S A F E – B O A T I N G

Jan 30, 2019 Features

Prudent boaties monitor weather forecasts and tidal conditions before embarking on a voyage.

Alone in her kayak, drifting in pitch darkness for nearly five hours, Amanda knew she was in danger.

Her journey on Lake Taupo started out fine – the waters were calm and the sun was out. But suddenly everything changed. The wind started to increase and Amanda was quickly blown offshore further into the lake, battling the now choppy conditions.

Amanda was losing hope – she was freezing and struggling to keep calm. But then, suddenly, she spotted a green boat light in the distance. Amanda’s partner had raised the alarm when she hadn’t come home, and Coastguard Turangi quickly jumped into action. The rescue crew found her and lifted her from the kayak into safety.

Amanda’s story has a happy ending, but not all boaties and kayakers are as lucky. The weather can change quickly, turning calm, flat waters into dangerous choppy conditions, especially for small craft. It’s vital that you obtain a weather forecast before you go boating, understand what effect it will have and continue to monitor the weather while you are out.


Before you go out, make sure you check the marine weather forecast. It’s available on the Metservice website, while weather forecasts and other useful information such as tide times are broadcast by Coastguard’s Nowcasting service on dedicated VHF channels around the country.

The Coastguard app also gives you information on NowCasting and weather forecasts and can be downloaded from the App Store and Google Play.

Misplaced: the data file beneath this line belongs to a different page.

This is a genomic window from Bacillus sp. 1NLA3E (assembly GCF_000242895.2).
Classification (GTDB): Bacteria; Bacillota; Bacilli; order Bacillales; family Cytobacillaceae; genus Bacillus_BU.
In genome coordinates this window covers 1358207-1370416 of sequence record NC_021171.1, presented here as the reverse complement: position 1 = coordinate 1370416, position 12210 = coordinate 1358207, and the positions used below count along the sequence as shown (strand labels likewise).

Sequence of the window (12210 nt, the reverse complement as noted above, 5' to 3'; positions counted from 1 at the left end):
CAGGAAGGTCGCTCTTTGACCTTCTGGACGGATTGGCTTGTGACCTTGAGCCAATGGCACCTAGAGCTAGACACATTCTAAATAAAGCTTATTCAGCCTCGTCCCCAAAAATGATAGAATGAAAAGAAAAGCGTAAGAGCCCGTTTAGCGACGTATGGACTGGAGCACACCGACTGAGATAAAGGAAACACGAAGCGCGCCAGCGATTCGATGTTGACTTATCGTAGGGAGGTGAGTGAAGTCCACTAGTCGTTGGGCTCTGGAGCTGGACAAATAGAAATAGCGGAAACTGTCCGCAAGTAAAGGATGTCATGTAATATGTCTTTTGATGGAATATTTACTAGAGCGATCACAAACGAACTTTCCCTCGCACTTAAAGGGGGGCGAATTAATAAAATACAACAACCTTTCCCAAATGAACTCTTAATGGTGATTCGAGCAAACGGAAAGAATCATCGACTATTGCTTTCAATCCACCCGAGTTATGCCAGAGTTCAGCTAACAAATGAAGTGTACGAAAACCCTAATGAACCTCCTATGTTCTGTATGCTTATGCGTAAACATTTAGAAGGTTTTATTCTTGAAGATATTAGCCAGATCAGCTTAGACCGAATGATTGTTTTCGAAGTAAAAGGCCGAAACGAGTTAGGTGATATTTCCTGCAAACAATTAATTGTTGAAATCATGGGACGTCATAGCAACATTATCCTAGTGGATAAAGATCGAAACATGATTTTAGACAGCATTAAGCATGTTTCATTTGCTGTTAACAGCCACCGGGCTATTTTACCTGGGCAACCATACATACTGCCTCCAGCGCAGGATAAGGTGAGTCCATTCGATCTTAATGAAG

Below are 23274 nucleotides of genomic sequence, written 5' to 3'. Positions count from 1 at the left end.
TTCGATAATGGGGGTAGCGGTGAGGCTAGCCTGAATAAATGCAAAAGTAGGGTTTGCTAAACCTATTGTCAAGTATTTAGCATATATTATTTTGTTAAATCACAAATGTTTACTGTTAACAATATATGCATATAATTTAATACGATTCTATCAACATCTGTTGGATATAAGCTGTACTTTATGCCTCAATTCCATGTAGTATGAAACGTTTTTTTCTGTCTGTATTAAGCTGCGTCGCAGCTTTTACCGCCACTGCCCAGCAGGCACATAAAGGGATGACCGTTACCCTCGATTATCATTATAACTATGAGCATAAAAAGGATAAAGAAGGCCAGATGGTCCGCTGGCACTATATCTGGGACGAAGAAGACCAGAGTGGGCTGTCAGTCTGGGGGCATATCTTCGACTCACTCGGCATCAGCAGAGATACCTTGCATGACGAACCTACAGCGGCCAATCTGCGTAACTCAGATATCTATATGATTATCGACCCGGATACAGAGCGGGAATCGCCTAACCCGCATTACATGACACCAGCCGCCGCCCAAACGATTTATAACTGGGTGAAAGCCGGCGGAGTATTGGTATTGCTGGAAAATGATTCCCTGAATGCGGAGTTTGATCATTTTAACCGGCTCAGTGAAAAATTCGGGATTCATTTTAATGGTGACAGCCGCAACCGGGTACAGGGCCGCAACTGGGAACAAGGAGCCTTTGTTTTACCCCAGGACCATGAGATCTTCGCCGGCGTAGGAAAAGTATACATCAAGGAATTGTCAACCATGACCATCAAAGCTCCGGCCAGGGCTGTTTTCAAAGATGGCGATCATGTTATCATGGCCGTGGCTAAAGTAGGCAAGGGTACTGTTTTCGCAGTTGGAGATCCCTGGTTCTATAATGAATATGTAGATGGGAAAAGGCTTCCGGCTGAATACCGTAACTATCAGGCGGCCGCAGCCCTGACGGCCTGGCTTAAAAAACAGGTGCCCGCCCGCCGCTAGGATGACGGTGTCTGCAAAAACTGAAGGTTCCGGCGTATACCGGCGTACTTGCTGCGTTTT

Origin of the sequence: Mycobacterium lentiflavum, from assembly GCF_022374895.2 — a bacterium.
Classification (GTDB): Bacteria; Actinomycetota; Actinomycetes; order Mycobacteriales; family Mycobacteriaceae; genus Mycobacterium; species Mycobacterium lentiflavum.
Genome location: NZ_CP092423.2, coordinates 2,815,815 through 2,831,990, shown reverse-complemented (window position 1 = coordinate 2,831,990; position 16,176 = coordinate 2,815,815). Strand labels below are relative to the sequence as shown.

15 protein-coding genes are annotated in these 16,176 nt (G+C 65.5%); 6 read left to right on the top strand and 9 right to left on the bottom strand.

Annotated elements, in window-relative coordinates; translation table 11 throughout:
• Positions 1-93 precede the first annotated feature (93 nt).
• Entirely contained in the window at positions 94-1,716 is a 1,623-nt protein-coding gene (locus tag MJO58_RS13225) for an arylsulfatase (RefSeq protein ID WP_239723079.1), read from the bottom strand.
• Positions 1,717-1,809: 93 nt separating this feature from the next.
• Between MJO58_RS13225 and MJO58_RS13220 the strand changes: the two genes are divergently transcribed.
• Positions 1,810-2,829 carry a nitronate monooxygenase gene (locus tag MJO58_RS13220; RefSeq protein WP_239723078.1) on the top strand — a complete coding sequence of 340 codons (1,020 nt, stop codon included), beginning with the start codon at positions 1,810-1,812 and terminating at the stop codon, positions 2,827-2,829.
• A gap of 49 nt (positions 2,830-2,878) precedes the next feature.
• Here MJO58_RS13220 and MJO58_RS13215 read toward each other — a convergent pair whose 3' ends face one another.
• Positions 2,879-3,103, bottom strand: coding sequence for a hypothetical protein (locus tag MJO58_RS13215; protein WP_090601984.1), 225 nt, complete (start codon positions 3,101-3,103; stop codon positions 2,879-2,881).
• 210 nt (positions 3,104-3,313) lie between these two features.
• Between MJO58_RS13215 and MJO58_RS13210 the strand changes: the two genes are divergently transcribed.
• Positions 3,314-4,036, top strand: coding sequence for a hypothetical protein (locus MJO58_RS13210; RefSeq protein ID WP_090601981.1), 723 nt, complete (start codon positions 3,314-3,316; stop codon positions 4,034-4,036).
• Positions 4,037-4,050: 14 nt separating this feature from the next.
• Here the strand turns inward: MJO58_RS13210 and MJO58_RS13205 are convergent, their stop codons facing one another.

It’s important to remember that checking a regular weather forecast is not enough when heading out on the water. Land and general forecasts don’t take into account wind speed over water (which may be double that over land) or the waves or swell.

Marine weather forecasts will give you information about the wind speed and direction, the sea, swells, visibility, and wave height. This is all important information to give you a clear picture of whether or not the conditions are safe.

While marine forecasts are almost always accurate, it’s a good idea to also seek out local information. Talk to the local harbourmaster to see if there are any changes in conditions that usually happen in the area.


Never underestimate the power of the weather and conditions. Many accidents and fatalities at sea are a result of bad weather, resulting in conditions on board a vessel becoming extremely hazardous.

As a skipper, it’s important to understand the different parts of a weather forecast and the best way to find local information. A Coastguard Boating Education Day Skipper course is a good way to get the information you need. The course covers boat handling, safety equipment, navigation, tides, weather, rules and regulations, emergencies, and knots – it is a broad course outlining the whole boating experience.